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  • Belated "thank you"

    Thank you all so much for your warm welcome to the site, and I'm sorry I didn't respond before. By way of explanation, the last few months have been by turns terrible, and extremely hectic. The 'terrible' was a miscarriage. The hectic was starting new business and new career, having just qualified in my field after the most stressful and demanding course EVER (probably). And a whole slew of less impactful but no less significant other stuff. And my home computer was getting so creaky I just didn't have the patience to listen to it's complaints.

    ANYWAY, if my post hasn't gone completely cold by now, some extra info about NFH: they own the place, but we have a common hallway (an unusual set-up for houses, I'm told, but that's how all the houses in the street were built, circa 1900). The internal doors are both at the far end of the hallway and set at 90 degrees to each other, so the hallway ends in a sort of point. We own the freehold on the hallway. We also have a right of way throught their garden to take out rubbish and for maintenance of services. There's never been any friction about than as far as I know. We have talked to the NFHs about the problem twice, the first time amicably, the second time pointedly. I haven't made any complaints. After we bought the house, our neighbors on the other side told us that the previous owners had said they could hear the occupant at the time crying at night in her bed when they were in theirs. If I'd known that, I seriously wouldn't have bought the place. But they didn't tell me, and I didn't ask the right questions.

    The jist of the problem is that we can practically hear a pin drop in their house, partly because of the way they've converted it, and partly because it's an odd shape. It's a triangular end of terrace, and they've ripped out all the partitions on the ground floor and gone for a stripped bare, minimal look. It does look fabulous, but while they clearly spent alot of time and trouble on the design, they didn't give a moment's consideration to sound transmission. What they have, in effect, is a resonating amplifcation device which bounces all sound towards the party wall (because of the footprint shape of the house), with nothing to minimise it, like carpet, or soft furnishing. This creates a sort of sound differential, ie what we hear from them is very different from what they hear from us, because we have carpet and internal walls are intact. The pain of enduring the weekend major DIY for more than a year is another story.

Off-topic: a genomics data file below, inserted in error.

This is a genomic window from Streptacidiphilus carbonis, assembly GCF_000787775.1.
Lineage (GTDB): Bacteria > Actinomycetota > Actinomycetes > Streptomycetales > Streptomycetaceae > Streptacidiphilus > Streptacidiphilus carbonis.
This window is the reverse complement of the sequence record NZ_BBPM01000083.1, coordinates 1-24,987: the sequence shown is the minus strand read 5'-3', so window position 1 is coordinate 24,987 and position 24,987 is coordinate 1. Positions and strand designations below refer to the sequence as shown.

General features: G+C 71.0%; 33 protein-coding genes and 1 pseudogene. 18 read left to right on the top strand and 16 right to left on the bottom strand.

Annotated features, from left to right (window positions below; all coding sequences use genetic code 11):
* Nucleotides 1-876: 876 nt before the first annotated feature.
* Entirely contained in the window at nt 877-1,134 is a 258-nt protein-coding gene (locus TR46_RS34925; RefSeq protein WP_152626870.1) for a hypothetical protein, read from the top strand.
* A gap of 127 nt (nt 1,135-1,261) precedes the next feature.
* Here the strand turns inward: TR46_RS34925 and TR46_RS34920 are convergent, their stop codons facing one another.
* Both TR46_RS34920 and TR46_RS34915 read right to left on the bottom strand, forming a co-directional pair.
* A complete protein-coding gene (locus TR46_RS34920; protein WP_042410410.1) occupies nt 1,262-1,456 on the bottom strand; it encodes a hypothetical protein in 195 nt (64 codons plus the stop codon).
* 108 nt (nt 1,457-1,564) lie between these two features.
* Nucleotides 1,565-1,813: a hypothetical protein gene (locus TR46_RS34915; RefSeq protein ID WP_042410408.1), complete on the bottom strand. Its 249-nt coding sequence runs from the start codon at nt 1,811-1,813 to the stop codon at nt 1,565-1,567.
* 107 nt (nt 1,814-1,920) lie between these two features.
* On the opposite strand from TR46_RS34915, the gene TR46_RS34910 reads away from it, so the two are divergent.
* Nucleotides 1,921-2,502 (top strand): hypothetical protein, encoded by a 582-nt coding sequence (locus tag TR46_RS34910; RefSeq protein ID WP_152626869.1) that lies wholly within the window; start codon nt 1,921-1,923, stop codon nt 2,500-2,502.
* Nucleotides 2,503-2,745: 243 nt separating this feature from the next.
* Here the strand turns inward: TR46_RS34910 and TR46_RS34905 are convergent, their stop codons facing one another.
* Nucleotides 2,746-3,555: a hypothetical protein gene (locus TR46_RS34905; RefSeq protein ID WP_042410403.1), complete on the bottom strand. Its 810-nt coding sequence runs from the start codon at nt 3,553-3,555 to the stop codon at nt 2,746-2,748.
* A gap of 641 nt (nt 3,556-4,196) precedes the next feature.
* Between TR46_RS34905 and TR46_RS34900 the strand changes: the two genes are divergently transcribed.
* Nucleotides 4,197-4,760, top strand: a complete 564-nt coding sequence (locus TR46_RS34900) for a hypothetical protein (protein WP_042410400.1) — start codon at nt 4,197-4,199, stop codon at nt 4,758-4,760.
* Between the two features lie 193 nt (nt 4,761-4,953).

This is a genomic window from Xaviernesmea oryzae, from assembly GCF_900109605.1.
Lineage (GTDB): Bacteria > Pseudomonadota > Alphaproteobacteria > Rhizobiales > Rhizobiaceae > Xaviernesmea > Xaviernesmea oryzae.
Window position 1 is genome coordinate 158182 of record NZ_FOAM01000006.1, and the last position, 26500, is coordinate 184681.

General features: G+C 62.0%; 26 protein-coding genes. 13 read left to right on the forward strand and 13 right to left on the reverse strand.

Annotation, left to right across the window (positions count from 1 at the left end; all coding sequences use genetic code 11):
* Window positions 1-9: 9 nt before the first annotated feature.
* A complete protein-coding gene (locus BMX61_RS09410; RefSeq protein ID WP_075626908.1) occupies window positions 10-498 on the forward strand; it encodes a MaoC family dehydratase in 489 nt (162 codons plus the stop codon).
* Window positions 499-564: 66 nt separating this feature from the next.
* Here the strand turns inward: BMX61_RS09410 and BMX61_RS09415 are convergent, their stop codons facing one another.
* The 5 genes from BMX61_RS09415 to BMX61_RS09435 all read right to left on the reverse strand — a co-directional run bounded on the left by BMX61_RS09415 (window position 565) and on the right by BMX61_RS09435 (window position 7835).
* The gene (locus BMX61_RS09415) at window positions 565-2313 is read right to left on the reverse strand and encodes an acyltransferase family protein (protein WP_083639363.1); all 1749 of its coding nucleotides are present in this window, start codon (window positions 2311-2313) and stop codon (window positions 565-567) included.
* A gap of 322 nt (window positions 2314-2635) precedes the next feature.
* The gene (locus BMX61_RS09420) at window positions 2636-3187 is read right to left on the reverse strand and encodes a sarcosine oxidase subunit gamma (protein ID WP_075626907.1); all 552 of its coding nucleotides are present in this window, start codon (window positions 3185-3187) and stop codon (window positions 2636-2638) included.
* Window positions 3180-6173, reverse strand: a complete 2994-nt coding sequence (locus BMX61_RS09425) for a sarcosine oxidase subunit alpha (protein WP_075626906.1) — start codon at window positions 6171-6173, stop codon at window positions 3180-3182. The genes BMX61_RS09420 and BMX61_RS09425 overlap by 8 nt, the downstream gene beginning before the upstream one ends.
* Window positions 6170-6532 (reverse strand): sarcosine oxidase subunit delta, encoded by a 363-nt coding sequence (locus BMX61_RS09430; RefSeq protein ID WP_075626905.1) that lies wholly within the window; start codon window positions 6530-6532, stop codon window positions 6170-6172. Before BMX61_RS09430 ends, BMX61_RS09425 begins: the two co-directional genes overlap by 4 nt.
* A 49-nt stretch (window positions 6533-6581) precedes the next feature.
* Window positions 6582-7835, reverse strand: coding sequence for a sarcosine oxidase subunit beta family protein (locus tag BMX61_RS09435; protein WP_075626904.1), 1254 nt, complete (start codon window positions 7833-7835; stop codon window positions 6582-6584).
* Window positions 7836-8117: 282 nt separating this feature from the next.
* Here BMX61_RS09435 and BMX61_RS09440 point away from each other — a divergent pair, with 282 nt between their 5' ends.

So, we told them we can hear everything they say, and everything they do. From everyday conversation to full-blown arguments, every chink of cutlery on china, every pull of chair from under table, every footstep and on and on and on. Fortunately, they don't go in for listening to music much, and they don't seem to have much of a social life. But, the big problem for me is the total lack of auditory privacy - if that makes sense. I DON'T WANT to hear their life - it's like the Beaky and Walrus (their affectionately bestowed nicknames - I've done a cartoon strip too!) radio show, twenty-four/seven. I don't want to know about the Walrus's eating problems, I don't want to hear Beaky's unceasing, whistled rendition of the A-Team theme tune... I'm being flippant, I know, but the list of trivial is endless, and much more significant in its entireity (fortunately they don't have sex!).

    The bizarre thing (to me) is they just don't care what we can hear. In a conversation yesterday which left me fuming for hours, the Walrus said that I was too 'sensitive to noise' and gave the distinct impression that she thought I was weird to be so bothered by it, and that it was really my problem. She's a very assertive and aggressive person, and in my typical, feeble, tongue-tied way I just couldn't articulate what I needed to until it was too late. I'm not sure that they're aware of the the difference in what they hear from us and what we hear from them. They hear our music if it's turned up (which is usually to screen out THEM!), and galmuphing on the stairs, that sort of thing, which is the sort of thing I would expect to be able to hear in a terraced house. Not pins dropping. I should be jubiliant that they're aiming to sell in 6 months, but our situation will escalate from the upsetting to the downright unbearable if the new incumbents are noisy. And I've gotten to the point that I feel like I would be pursued to the ends of the earth by the noise of inconsiderate people (because of a whole slew of things I won't bore you with now, not just this NFH) - bit of a victim mentality, I suppose, but I can't shake it on the bad days - and so of COURSE the new ones will be noisy.